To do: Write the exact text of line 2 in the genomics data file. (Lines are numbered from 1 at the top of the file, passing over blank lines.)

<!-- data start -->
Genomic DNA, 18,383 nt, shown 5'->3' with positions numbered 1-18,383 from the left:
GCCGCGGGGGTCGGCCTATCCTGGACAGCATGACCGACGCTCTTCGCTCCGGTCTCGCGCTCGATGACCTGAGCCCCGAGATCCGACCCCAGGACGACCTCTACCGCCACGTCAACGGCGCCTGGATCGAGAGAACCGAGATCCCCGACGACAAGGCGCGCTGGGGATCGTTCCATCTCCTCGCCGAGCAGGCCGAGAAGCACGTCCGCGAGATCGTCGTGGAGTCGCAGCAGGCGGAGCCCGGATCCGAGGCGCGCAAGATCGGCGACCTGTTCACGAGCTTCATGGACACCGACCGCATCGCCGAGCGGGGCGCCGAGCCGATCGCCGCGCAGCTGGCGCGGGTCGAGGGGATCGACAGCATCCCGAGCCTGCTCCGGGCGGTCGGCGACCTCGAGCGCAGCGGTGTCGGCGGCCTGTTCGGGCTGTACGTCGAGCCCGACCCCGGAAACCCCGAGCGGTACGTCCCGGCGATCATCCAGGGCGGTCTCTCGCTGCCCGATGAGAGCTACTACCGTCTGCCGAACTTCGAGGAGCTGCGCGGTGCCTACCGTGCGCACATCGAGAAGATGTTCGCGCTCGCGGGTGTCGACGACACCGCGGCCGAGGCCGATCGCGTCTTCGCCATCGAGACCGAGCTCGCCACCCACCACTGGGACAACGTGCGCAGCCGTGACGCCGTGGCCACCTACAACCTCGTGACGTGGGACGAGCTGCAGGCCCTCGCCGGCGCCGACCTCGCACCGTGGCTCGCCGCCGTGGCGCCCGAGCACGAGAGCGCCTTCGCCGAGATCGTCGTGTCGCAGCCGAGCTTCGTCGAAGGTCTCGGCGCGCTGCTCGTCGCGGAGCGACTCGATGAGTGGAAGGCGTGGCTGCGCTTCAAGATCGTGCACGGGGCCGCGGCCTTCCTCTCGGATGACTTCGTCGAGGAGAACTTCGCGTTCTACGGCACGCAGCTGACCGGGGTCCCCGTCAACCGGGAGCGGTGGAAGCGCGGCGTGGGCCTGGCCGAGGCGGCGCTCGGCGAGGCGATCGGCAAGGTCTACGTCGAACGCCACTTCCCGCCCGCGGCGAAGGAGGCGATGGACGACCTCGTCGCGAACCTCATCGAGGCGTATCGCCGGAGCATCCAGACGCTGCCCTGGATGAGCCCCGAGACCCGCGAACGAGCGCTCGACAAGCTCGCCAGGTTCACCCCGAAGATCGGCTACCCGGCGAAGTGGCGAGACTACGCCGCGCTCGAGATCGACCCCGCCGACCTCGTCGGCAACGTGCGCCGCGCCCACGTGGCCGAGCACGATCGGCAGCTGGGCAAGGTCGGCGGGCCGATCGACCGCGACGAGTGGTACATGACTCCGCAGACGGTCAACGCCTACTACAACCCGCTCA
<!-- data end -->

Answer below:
GCCGCGGGGGTCGGCCTATCCTGGACAGCATGACCGACGCTCTTCGCTCCGGTCTCGCGCTCGATGACCTGAGCCCCGAGATCCGACCCCAGGACGACCTCTACCGCCACGTCAACGGCGCCTGGATCGAGAGAACCGAGATCCCCGACGACAAGGCGCGCTGGGGATCGTTCCATCTCCTCGCCGAGCAGGCCGAGAAGCACGTCCGCGAGATCGTCGTGGAGTCGCAGCAGGCGGAGCCCGGATCCGAGGCGCGCAAGATCGGCGACCTGTTCACGAGCTTCATGGACACCGACCGCATCGCCGAGCGGGGCGCCGAGCCGATCGCCGCGCAGCTGGCGCGGGTCGAGGGGATCGACAGCATCCCGAGCCTGCTCCGGGCGGTCGGCGACCTCGAGCGCAGCGGTGTCGGCGGCCTGTTCGGGCTGTACGTCGAGCCCGACCCCGGAAACCCCGAGCGGTACGTCCCGGCGATCATCCAGGGCGGTCTCTCGCTGCCCGATGAGAGCTACTACCGTCTGCCGAACTTCGAGGAGCTGCGCGGTGCCTACCGTGCGCACATCGAGAAGATGTTCGCGCTCGCGGGTGTCGACGACACCGCGGCCGAGGCCGATCGCGTCTTCGCCATCGAGACCGAGCTCGCCACCCACCACTGGGACAACGTGCGCAGCCGTGACGCCGTGGCCACCTACAACCTCGTGACGTGGGACGAGCTGCAGGCCCTCGCCGGCGCCGACCTCGCACCGTGGCTCGCCGCCGTGGCGCCCGAGCACGAGAGCGCCTTCGCCGAGATCGTCGTGTCGCAGCCGAGCTTCGTCGAAGGTCTCGGCGCGCTGCTCGTCGCGGAGCGACTCGATGAGTGGAAGGCGTGGCTGCGCTTCAAGATCGTGCACGGGGCCGCGGCCTTCCTCTCGGATGACTTCGTCGAGGAGAACTTCGCGTTCTACGGCACGCAGCTGACCGGGGTCCCCGTCAACCGGGAGCGGTGGAAGCGCGGCGTGGGCCTGGCCGAGGCGGCGCTCGGCGAGGCGATCGGCAAGGTCTACGTCGAACGCCACTTCCCGCCCGCGGCGAAGGAGGCGATGGACGACCTCGTCGCGAACCTCATCGAGGCGTATCGCCGGAGCATCCAGACGCTGCCCTGGATGAGCCCCGAGACCCGCGAACGAGCGCTCGACAAGCTCGCCAGGTTCACCCCGAAGATCGGCTACCCGGCGAAGTGGCGAGACTACGCCGCGCTCGAGATCGACCCCGCCGACCTCGTCGGCAACGTGCGCCGCGCCCACGTGGCCGAGCACGATCGGCAGCTGGGCAAGGTCGGCGGGCCGATCGACCGCGACGAGTGGTACATGACTCCGCAGACGGTCAACGCCTACTACAACCCGCTCA